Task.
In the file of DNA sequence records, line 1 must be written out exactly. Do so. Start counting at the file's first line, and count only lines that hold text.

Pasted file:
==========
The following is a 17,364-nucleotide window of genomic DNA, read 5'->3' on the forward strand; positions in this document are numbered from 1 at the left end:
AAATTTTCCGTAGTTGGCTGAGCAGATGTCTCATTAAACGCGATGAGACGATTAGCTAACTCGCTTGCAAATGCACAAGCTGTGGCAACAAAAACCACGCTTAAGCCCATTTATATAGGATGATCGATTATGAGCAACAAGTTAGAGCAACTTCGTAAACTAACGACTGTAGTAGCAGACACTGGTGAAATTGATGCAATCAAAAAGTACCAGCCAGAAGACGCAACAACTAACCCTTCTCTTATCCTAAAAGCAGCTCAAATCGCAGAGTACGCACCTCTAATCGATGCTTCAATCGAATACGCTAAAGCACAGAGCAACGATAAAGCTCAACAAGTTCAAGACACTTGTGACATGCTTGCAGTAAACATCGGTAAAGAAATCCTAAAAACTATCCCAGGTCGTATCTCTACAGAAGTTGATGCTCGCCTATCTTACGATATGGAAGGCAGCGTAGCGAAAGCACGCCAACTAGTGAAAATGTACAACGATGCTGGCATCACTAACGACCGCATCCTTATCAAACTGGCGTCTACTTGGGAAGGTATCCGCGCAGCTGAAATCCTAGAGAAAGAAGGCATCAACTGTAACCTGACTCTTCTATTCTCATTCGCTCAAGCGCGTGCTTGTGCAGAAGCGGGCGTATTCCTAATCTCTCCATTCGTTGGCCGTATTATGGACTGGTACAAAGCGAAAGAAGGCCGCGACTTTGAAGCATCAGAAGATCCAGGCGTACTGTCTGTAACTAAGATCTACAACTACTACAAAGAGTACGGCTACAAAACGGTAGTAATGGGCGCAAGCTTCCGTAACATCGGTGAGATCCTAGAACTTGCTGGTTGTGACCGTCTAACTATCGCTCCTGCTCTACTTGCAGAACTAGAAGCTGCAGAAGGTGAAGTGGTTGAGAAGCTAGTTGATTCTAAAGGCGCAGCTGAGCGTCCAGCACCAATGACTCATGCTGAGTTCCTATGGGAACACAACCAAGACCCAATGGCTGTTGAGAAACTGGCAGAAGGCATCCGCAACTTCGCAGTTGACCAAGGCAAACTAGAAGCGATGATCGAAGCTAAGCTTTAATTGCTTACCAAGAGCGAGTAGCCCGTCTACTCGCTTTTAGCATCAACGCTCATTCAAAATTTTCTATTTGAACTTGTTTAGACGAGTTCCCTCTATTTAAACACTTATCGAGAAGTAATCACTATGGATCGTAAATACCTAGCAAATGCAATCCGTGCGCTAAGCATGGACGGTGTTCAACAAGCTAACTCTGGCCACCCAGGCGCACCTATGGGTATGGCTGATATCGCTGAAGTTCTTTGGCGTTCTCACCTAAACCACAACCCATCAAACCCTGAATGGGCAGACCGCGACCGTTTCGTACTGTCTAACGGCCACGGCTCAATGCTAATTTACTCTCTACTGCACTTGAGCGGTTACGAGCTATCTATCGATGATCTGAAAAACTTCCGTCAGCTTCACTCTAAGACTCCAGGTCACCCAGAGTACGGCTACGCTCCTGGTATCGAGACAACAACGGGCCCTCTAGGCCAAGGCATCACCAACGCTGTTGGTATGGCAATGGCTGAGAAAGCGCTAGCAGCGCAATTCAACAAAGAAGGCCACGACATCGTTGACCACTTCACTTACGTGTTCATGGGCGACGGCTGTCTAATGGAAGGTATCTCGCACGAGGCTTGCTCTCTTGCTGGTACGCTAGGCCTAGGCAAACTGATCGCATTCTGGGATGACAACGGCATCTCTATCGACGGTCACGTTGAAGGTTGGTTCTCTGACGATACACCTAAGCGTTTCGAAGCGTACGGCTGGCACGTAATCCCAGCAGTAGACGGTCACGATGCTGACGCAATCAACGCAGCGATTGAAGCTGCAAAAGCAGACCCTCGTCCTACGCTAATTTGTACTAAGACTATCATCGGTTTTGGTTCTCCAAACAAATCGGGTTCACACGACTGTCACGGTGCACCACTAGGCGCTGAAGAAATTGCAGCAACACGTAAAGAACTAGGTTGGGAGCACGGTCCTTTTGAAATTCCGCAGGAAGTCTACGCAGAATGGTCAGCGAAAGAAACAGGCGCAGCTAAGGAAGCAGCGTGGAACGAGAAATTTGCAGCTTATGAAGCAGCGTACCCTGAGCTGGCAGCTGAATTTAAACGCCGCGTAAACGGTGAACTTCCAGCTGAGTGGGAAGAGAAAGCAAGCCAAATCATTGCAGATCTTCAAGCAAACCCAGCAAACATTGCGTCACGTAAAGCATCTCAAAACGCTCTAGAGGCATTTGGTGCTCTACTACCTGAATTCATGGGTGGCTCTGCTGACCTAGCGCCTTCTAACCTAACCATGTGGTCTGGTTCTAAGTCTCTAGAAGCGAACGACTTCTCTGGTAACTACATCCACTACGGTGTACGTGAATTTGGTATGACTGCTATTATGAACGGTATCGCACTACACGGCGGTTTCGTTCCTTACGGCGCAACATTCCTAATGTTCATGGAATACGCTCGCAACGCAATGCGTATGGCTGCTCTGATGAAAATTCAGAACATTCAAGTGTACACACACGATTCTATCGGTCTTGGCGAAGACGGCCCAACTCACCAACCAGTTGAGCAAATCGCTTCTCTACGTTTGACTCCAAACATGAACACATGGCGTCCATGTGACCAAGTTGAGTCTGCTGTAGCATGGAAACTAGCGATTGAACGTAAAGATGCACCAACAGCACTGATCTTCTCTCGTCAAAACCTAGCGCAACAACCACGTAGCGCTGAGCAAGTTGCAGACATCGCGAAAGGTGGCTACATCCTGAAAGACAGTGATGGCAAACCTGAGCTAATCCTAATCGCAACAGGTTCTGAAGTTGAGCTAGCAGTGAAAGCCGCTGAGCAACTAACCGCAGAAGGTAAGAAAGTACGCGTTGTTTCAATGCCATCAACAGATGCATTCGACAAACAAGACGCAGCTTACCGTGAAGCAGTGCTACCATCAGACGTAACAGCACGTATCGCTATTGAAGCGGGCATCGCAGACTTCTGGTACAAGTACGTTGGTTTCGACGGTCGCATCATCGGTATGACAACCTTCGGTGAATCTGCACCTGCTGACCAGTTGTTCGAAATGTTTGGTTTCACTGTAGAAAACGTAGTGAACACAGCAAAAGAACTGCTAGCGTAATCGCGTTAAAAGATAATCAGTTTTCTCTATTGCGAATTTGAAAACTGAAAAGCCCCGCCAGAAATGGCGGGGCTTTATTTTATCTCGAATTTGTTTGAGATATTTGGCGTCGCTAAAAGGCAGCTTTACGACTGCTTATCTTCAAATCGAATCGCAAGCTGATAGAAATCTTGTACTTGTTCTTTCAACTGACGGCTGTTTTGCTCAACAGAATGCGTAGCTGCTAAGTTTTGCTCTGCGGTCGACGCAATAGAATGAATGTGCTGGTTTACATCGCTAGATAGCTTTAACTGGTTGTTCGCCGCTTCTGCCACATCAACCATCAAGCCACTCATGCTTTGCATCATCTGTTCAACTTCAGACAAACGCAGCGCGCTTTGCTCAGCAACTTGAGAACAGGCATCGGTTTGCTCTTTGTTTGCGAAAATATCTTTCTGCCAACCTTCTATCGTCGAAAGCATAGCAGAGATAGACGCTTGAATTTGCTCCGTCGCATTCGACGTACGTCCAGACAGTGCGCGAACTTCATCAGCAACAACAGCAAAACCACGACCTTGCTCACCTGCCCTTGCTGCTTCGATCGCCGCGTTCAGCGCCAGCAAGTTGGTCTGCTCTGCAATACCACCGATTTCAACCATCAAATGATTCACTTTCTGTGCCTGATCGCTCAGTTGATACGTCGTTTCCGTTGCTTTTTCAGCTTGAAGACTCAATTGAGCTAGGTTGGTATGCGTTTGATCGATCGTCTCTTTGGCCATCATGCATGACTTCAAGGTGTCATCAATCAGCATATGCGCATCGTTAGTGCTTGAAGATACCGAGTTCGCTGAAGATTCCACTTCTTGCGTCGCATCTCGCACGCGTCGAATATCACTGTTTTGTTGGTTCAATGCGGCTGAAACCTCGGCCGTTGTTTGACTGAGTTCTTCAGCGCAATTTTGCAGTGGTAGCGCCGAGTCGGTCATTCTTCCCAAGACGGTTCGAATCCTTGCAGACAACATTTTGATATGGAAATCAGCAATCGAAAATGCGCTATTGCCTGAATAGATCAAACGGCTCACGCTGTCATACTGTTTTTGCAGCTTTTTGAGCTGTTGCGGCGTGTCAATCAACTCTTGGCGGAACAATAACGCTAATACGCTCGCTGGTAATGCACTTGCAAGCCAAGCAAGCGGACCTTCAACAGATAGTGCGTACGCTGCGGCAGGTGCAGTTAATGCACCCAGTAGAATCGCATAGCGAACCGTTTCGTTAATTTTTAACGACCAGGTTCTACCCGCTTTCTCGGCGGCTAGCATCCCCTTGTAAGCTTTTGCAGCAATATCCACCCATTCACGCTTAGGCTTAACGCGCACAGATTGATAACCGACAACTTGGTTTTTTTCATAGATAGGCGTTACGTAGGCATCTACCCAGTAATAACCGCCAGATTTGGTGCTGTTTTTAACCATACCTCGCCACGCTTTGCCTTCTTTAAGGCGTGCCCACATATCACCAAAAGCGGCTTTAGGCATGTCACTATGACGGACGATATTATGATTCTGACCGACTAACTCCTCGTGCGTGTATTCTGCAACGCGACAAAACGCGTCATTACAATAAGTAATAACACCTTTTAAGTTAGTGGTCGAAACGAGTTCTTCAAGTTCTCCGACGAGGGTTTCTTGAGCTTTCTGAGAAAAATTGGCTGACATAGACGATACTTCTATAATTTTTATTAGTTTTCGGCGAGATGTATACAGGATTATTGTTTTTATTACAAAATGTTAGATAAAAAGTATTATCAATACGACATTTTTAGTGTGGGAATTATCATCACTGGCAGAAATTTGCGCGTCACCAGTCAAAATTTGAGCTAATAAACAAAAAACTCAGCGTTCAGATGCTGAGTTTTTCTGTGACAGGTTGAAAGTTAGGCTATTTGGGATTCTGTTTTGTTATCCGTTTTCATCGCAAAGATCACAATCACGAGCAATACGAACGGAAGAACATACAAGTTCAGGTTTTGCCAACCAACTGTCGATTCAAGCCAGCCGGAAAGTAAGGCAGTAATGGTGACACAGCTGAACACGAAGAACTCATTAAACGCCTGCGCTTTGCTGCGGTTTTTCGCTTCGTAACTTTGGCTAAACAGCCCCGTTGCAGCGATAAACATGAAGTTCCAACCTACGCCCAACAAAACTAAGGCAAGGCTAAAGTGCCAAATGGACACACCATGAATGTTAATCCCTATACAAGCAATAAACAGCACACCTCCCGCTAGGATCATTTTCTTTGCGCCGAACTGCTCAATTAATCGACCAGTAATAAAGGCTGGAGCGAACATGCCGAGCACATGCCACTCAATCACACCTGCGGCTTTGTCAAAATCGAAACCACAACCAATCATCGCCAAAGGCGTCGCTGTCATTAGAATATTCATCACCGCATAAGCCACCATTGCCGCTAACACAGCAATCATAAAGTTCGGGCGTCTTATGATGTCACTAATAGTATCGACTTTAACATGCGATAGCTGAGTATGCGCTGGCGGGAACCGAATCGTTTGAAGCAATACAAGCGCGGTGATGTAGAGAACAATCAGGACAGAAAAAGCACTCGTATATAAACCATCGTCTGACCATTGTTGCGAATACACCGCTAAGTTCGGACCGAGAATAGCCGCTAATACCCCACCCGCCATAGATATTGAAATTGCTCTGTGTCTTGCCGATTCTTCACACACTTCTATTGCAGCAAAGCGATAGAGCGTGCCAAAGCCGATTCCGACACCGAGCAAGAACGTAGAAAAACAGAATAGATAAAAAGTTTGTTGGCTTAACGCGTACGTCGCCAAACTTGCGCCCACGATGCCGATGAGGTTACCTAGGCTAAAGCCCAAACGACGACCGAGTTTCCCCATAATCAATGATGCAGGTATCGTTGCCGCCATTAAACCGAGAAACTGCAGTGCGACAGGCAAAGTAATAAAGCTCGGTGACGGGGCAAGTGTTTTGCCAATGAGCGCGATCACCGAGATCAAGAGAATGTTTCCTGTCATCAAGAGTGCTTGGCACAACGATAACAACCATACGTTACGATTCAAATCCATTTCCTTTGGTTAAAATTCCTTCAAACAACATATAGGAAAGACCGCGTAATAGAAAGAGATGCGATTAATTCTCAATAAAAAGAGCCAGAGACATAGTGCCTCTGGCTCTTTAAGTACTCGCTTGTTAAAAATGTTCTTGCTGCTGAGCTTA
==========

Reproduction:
The following is a 17,364-nucleotide window of genomic DNA, read 5'->3' on the forward strand; positions in this document are numbered from 1 at the left end: